Results


Overview
Between 1987 and 2016, volunteer birding teams recorded at least 173 bird species during the Nicolet National Forest (NNF) Bird Survey and tallied more than 70,000 bird records. In upland and lowland forested habitats, common bird species reported over the years include Ovenbird, Red-eyed Vireo, Black-throated Green Warbler, Nashville Warbler, Hermit Thrush, Least Flycatcher, White-throated Sparrow, Rose-breasted Grosbeak, Scarlet Tanager, and others. In wetter habitats, such as bogs and lowland shrub habitats, volunteers frequently recorded species such as Common Yellowthroat, Alder Flycatcher, Red-winged Blackbird, and Song Sparrow during field surveys. During some years, if volunteers were lucky, they even found several uncommon to rare species, including many with population declines, such as Boreal Chickadee, Olive-sided Flycatcher, Magnolia Warbler, Red-shouldered Hawk, Cape May Warbler, Golden-winged Warbler, Connecticut Warbler, and Canada Warbler.

Data Archives

Data collected during the NNF Bird Survey are archived and stored at the Cofrin Center for Biodiversity's Data Management Center and are available upon request for certain uses by scientists and land managers. Over the years, data have been used in a variety of ways, such as estimating and modeling forest bird populations, informing forest management decisions, and incorporated into master's thesis projects.

Data Applications
Analysis of Long-term Great Lakes National Forest Bird Data

In collaboration with scientists from the U.S. Forest Service, University of Minnesota Duluth, UW-Superior, and UW-Green Bay, Gerald Niemi from the UM-Duluth and Cofrin Center for Biodiversity's Bob Howe led an effort to summarize forest bird monitoring data collected between 1991 and 2011 in the Nicolet and Chequamegon National Forests in Wisconsin and the Chippewa and Superior National Forests in Minnesota. They published a large U.S. Forest Service General Technical Report in 2016 that represents one of the most comprehensive analyses of North American bird populations.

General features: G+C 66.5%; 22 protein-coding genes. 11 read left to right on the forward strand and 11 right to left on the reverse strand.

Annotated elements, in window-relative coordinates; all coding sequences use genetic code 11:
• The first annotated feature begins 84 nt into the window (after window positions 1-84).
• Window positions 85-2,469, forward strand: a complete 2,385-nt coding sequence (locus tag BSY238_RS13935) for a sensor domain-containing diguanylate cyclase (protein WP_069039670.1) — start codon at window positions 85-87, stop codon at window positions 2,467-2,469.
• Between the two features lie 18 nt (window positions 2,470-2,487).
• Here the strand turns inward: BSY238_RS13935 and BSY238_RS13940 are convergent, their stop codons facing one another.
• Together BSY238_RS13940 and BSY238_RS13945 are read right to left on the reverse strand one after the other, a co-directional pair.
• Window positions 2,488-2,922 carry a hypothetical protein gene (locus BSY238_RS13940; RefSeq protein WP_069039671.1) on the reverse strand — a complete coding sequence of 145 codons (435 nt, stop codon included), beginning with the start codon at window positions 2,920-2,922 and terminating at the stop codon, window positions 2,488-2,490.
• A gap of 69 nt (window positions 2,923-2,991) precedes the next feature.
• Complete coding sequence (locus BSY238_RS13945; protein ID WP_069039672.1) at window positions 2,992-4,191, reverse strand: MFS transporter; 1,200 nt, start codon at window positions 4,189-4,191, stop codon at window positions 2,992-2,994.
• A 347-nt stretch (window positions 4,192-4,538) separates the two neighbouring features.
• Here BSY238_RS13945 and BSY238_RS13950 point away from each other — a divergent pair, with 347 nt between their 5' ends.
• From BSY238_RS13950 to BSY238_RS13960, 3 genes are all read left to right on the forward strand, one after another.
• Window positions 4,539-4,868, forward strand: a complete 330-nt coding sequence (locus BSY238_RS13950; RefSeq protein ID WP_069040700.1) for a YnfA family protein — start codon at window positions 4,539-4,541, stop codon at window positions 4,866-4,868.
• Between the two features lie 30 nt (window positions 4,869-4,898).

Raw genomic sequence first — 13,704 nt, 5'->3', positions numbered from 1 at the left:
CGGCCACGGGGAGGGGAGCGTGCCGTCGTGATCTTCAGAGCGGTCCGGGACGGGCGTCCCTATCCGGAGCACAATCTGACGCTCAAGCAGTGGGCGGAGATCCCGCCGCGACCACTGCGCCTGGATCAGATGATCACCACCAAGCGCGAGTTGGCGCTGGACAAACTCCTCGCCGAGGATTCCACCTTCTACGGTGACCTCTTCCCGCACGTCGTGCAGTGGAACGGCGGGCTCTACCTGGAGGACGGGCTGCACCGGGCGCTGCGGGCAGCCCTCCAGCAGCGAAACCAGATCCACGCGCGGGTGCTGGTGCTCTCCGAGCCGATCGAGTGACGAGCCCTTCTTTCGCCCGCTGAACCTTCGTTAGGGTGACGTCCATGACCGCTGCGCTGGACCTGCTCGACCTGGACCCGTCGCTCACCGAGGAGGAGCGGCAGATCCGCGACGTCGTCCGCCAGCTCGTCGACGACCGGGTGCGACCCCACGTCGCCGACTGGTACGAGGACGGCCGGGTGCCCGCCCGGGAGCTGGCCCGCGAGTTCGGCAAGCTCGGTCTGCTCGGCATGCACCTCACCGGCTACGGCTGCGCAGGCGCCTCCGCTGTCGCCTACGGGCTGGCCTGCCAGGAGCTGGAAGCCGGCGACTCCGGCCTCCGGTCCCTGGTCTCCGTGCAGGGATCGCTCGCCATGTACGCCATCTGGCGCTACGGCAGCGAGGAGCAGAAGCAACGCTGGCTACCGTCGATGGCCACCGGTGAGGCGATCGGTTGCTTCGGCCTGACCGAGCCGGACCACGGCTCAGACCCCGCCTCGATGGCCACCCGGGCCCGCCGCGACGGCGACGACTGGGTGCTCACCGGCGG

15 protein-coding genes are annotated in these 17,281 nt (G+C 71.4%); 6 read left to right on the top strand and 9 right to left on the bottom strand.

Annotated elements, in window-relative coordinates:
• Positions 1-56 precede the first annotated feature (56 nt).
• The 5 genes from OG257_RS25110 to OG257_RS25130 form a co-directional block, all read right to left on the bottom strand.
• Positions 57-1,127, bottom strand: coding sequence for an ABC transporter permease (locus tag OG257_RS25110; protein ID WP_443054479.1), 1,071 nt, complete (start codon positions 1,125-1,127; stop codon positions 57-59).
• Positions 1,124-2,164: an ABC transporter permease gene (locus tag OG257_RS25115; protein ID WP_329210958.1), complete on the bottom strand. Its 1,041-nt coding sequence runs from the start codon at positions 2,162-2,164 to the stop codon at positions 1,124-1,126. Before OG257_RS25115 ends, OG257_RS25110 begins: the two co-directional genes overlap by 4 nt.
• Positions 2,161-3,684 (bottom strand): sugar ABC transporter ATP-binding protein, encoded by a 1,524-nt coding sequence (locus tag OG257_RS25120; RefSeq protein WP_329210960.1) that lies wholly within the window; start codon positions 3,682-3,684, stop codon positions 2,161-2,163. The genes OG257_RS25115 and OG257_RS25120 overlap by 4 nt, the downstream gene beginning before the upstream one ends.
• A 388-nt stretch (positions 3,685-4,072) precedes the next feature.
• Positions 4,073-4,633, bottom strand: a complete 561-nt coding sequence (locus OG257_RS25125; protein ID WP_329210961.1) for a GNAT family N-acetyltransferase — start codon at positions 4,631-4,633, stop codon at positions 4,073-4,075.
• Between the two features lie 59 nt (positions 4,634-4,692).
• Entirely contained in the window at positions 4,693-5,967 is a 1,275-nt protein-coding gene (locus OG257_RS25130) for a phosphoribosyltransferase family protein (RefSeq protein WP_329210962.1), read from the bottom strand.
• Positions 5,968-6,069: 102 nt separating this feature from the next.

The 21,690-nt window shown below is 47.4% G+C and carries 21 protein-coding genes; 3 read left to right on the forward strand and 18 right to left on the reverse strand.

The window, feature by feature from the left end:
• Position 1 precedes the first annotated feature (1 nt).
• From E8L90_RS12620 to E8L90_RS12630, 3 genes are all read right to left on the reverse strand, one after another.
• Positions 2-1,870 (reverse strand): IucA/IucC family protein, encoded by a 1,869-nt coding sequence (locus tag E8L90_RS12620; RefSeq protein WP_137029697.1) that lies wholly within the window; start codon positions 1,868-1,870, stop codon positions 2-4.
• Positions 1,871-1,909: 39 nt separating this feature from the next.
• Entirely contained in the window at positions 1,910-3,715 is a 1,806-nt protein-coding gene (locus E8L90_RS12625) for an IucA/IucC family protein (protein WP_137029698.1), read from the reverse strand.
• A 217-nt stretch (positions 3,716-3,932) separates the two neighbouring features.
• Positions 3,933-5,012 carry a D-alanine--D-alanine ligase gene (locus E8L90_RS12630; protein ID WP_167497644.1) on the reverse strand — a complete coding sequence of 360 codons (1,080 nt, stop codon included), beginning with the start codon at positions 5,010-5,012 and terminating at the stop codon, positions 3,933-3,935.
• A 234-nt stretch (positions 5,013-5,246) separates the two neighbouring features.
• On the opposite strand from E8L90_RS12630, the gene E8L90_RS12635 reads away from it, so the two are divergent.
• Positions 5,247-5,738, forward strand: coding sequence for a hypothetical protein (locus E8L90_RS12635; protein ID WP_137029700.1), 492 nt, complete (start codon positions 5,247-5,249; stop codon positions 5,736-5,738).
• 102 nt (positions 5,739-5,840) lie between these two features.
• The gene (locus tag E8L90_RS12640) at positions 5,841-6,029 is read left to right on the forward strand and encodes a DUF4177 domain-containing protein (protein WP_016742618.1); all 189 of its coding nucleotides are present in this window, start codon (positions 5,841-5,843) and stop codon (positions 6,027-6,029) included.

Ecological Index of Forest Health Based on Breeding Birds

Like other organisms, wild birds cope with the cumulative effects of habitat degradation, environmental pollution, invasive species, climate change, and other (often un-measurable) threats to environmental quality. The regular presence of certain bird species, therefore, helps us assess the overall ecological health of an area. Erin Giese, along with collaborators Robert Howe, Amy Wolf, Nicholas Miller, and Nicholas Walton, used NNF Bird Survey data and other datasets to develop an Index of Ecological Condition (IEC) for northern mesic forests. This easy-to-use, objective tool allows land managers to use their own census data to evaluate the quality of northern mesic forest habitats.

Wisconsin Breeding Bird Atlas

Data from the NNF Bird Survey were incorporated into the Wisconsin Breeding Bird Atlas (WBBA) I and II Projects. The first WBBA began the spring of 1995 and ended the summer of 2000, while the second WBBA project took place 20 years later between 2015 and 2019. Overview of the WBBA I and accompanying results are hosted by the Wisconsin Society for Ornithology's (WSO) website. The WBBA II project data are stored through the Atlas eBird portal along with accompanying materials on WSO's website.

UW-Green Bay Master's Theses

Over the years, more than a dozen UW-Green Bay graduate students in the Environmental Science and Policy program have incorporated NNF Bird Survey data into their master's thesis projects covering topics, such as bird distribution patterns and forest condition.

Publications
Scientists have used NNF Bird Survey data to better understand and conserve breeding birds and their habitats. We provide a partial list of published reports, theses, and scholarly articles from a variety of scientists, agency staff, and students who used data from the NNF Bird Survey.